• iOS 7 now running on 85% of iPads, iPhones, iPods, says Apple

    03/25/2014 8:38:10 AM PDT · by Star Traveler · 66 replies
    MacWorld UK ^ | Tuesday, March 25, 2014 | Ashleigh Allsopp
    Apple has revealed that iOS 7 is now running on an impressive 85% of iOS devices, compared with just 2.5% of Android devices running the latest version, KitKat. In a change to its developer website at the end of on 25 March, Apple revealed that its newest mobile operating system is now running on 85 per cent of iOS devices, according to data collected over the 7-day period ending 23 March. That's up from the 74 per cent Apple boasted at the beginning of December, and the 78 per cent touted at the beginning of January. The increase comes at...
  • How Steve Jobs Blew Up the Rules of Branding

    03/25/2014 8:23:11 AM PDT · by Star Traveler · 29 replies
    Entrepreneur ^ | Tuesday, March 25. 2014 | Jonathan Salem Basking
    Apple blew up the rules of branding because Jobs simply didn't recognize them. He didn't follow the approved checklist, and he never did what he was supposed to do. He knew that someone else's success wouldn't be his own, not because of his ego, but because it's a fact that imitating others has never resulted in great successes. He left it to Apple's competitors to produce lame, unsold computers with colorful lids, knockoff ads that inadvertently made Apple look better and a world of smartphones and tablets that look like iPhones and iPads. In doing so, Apple focused on doing...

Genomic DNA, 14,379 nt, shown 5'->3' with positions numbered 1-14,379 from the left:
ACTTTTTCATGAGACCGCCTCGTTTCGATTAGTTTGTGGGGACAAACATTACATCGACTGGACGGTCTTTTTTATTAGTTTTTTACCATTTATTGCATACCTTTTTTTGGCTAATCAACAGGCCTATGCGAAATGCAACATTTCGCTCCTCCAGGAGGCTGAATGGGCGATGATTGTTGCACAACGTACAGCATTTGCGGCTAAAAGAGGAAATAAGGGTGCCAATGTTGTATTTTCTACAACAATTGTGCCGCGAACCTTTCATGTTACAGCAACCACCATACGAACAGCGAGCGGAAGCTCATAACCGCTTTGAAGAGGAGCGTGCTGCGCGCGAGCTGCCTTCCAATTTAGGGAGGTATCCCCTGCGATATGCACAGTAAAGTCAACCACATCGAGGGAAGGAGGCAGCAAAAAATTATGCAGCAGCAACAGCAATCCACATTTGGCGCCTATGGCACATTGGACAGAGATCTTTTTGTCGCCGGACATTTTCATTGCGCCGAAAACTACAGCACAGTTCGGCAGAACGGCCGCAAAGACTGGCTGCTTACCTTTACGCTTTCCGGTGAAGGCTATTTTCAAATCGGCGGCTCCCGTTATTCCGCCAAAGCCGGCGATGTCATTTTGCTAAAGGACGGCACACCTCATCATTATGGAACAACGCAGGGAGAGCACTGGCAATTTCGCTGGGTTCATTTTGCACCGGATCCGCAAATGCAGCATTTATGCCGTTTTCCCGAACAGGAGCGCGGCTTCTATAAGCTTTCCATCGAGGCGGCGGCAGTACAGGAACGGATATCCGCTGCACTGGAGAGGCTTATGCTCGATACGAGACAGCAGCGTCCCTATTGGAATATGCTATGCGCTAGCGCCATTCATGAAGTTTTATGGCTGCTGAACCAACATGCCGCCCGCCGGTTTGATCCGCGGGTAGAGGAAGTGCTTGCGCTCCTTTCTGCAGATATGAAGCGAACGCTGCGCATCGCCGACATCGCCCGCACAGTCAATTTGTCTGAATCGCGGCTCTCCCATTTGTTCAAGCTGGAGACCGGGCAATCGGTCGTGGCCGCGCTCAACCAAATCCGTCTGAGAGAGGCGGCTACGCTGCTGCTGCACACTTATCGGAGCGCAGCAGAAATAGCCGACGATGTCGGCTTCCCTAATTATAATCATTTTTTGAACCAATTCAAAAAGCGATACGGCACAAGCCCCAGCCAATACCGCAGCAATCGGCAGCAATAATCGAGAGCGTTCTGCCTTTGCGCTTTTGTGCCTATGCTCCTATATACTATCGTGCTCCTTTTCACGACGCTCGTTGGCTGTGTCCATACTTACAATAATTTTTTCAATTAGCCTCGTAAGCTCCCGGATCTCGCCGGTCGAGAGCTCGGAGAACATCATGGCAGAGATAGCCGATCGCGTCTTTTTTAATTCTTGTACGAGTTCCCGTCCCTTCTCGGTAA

• What I Learned Negotiating With Steve Jobs [Heidi Roizen]

    03/23/2014 11:13:39 AM PDT · by Star Traveler · 58 replies
    Heidi Roizen's Blog ^ | Saturday, March 22, 2014 | Heidi Roizen
    Fresh out of Stanford Business School, I started a software company, T/Maker, with my brother Peter. He was the software architect and I was, well, everything else. Our little company was among the first to ship software for the Macintosh, and we developed a positive reputation among the members of the nascent developer community, which led us to expanding our business by publishing software for other independent developers. Two of our developers, Randy Adams and William Parkhurst, went to work for Steve Jobs at his new company, NeXT, and that’s how I ended up head to head with Steve Jobs....
  • Scientists Reconstruct Faces From DNA Samples

    03/21/2014 1:08:25 PM PDT · by Red Badger · 17 replies ^ | 03-21-2014 | Alex Knapp Forbes Staff
    Sometime in the future, technicians will go over the scene of the crime. They’ll uncover some DNA evidence and take it to the lab. And when the cops need to get a picture of the suspect, they won’t have to ask eyewitnesses to give descriptions to a sketch artist – they’ll just ask the technicians to get a mugshot from the DNA. That, at least, is the potential of new research being published today in PLOS Genetics. In that paper, a team of scientists describe how they were able to produce crude 3D models of faces extrapolated from a person’s...
  • Genetic mugshot recreates faces from nothing but DNA

    03/21/2014 1:05:01 PM PDT · by Red Badger · 17 replies ^ | 20 March 2014 | by Peter Aldhous
    A MURDER has been committed, and all the cops have to go on is a trace of DNA left at the scene. It doesn't match any profile in databases of known criminals, and the trail goes cold. But what if the police could issue a wanted poster based on a realistic "photofit" likeness built from that DNA? Not if, but when, claim researchers who have developed a method for determining how our genes influence facial shape. One day, the technique may even allow us to gaze into the faces of extinct human-like species that interbred with our own ancestors. It's...
  • Occupy founder calls on Obama to appoint Eric Schmidt "CEO of America"

    03/21/2014 4:34:49 AM PDT · by Biggirl · 12 replies